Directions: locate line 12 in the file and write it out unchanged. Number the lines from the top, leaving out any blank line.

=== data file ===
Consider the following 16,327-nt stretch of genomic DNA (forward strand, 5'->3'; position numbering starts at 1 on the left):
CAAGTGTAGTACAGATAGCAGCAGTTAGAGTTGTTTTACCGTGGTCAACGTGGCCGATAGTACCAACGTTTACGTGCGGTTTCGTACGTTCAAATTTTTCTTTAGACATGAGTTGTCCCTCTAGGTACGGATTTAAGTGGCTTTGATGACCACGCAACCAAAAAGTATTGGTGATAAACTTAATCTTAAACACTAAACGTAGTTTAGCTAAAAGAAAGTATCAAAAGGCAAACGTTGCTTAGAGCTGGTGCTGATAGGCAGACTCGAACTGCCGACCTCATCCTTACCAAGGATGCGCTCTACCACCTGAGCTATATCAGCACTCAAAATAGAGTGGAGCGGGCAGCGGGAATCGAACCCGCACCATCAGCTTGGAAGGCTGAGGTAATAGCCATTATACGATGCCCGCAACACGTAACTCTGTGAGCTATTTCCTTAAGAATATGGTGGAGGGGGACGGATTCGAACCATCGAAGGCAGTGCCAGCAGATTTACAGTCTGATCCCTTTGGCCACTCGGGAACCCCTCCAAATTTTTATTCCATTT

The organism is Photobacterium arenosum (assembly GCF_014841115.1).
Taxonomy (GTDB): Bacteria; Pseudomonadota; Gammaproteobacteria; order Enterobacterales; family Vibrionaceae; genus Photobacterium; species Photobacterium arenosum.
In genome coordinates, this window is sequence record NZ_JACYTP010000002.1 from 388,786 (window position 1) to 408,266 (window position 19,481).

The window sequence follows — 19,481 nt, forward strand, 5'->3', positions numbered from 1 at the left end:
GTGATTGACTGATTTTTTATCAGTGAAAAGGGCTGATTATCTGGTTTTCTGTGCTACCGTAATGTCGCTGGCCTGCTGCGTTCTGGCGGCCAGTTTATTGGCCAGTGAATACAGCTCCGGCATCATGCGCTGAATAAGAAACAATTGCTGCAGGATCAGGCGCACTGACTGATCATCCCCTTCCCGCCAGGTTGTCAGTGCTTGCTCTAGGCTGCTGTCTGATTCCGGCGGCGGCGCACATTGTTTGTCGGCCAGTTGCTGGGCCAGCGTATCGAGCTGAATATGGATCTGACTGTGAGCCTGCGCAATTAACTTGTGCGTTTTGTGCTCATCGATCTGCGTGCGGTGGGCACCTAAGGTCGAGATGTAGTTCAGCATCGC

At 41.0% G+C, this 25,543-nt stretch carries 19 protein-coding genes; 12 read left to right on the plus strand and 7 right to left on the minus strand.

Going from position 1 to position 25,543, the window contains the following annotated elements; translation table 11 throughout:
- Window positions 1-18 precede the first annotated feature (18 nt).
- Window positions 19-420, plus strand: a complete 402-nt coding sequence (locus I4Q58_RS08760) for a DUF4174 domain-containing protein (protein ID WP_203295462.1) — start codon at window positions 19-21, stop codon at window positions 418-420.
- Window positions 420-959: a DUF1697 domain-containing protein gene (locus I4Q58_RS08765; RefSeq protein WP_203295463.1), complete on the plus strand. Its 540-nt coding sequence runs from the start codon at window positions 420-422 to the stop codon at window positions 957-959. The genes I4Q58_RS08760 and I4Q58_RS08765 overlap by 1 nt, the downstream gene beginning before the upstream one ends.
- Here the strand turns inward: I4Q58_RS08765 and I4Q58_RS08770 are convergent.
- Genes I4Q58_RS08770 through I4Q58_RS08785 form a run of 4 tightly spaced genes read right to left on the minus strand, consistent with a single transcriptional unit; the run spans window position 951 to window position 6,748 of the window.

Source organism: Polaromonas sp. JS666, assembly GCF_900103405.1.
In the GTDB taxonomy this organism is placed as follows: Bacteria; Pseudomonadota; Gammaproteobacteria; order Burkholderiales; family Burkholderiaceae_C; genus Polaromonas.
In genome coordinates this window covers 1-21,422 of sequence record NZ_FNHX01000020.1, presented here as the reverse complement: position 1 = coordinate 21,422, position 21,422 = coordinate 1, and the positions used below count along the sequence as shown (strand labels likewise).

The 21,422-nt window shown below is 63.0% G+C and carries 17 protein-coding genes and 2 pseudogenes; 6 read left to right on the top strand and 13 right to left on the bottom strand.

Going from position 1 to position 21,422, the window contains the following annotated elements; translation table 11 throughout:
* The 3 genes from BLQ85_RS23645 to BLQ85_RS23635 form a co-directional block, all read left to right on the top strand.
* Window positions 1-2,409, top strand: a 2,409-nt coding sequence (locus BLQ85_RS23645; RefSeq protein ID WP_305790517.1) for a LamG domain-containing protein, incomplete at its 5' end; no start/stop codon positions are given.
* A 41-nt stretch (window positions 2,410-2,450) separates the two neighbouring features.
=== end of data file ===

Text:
- Window positions 420-959: a DUF1697 domain-containing protein gene (locus I4Q58_RS08765; RefSeq protein WP_203295463.1), complete on the plus strand. Its 540-nt coding sequence runs from the start codon at window positions 420-422 to the stop codon at window positions 957-959. The genes I4Q58_RS08760 and I4Q58_RS08765 overlap by 1 nt, the downstream gene beginning before the upstream one ends.